Federal, state and local income taxes consumed 9.2% of all personal income in 2009, the lowest rate since 1950, the Bureau of Economic Analysis reports. That rate is far below the historic average of 12% for the last half-century. The overall tax burden hit bottom in December at 8.8.% of income before rising slightly in the first three months of 2010.
"The idea that taxes are high right now is pretty much nuts," says Michael Ettlinger, head of economic policy at the liberal Center for American Progress. The real problem is spending,counters Adam Brandon of FreedomWorks, which organizes Tea Party groups. "The money we borrow is going to be paid back through taxation in the future," he says.
Individual tax rates vary widely based on how much a taxpayer earns, where the person lives and other factors. On average, though, the tax rate paid by all Americans — rich and poor, combined — has fallen 26% since the recession began in 2007. That means a $3,400 annual tax savings for a household paying the average national rate and earning the average national household income of $102,000.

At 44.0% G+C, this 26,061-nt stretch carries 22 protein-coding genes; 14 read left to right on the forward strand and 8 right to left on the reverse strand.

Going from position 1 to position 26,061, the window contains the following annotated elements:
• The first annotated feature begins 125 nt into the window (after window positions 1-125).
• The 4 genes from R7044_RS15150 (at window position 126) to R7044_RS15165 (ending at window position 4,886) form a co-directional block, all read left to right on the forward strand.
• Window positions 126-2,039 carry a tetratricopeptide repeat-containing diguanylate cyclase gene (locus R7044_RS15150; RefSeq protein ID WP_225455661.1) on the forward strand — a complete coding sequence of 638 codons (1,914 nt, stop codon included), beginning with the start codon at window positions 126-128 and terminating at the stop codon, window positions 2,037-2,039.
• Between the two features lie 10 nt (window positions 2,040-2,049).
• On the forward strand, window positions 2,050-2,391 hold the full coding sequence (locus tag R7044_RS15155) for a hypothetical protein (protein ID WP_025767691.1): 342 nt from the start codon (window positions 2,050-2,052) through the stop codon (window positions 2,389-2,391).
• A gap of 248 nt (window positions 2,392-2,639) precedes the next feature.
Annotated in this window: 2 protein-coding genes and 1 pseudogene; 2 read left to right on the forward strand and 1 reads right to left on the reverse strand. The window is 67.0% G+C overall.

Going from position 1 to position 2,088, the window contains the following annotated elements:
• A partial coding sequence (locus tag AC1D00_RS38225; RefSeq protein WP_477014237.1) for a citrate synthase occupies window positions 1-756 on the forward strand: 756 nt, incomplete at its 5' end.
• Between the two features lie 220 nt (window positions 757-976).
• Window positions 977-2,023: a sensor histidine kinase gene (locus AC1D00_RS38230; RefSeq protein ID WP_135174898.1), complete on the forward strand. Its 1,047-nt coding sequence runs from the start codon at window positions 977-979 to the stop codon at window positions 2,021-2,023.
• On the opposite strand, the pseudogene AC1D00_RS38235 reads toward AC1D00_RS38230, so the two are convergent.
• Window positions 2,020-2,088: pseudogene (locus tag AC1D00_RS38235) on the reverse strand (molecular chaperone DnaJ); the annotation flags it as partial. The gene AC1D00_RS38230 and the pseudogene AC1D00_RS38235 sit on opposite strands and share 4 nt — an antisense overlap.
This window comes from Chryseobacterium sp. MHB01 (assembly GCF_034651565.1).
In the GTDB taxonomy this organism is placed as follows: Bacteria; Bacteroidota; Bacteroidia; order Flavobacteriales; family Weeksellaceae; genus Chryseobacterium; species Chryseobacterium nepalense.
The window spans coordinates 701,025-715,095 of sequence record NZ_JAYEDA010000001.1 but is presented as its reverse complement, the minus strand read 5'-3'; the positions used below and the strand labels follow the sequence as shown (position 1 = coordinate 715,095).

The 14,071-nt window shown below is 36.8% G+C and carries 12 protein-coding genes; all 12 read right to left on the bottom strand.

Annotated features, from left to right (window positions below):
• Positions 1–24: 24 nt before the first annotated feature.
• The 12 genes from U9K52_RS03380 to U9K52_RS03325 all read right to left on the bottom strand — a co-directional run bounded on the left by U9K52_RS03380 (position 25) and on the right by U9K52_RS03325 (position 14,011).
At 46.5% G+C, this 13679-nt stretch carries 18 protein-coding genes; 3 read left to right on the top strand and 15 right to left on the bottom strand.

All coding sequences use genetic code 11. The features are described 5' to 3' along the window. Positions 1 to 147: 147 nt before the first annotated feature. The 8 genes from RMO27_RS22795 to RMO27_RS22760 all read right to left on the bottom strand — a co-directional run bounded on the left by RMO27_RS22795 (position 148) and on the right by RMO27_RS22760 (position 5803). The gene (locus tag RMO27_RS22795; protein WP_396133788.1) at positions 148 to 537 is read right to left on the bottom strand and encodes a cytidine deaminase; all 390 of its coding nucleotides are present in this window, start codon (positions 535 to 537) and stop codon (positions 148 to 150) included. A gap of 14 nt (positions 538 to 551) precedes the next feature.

This tax drop has boosted consumer spending and the economy, which grew at a 3.2% annual rate in the first quarter. It also has contributed to the federal debt growing to $8.4 trillion.
Taxes paid have fallen much faster than income in this recession. Personal income fell 2% last year. Taxes paid dropped 23%. The BEA classifies Social Security taxes as insurance payments and excludes them from the tax calculation.
This is a debate the country needs to have in the worst way: the overall tax burden. Yet every time we try, we're told tax increases are simply off the table. Unfortunately, there is only one way to balance the budget right now: cutting spending and raising taxes at the same time.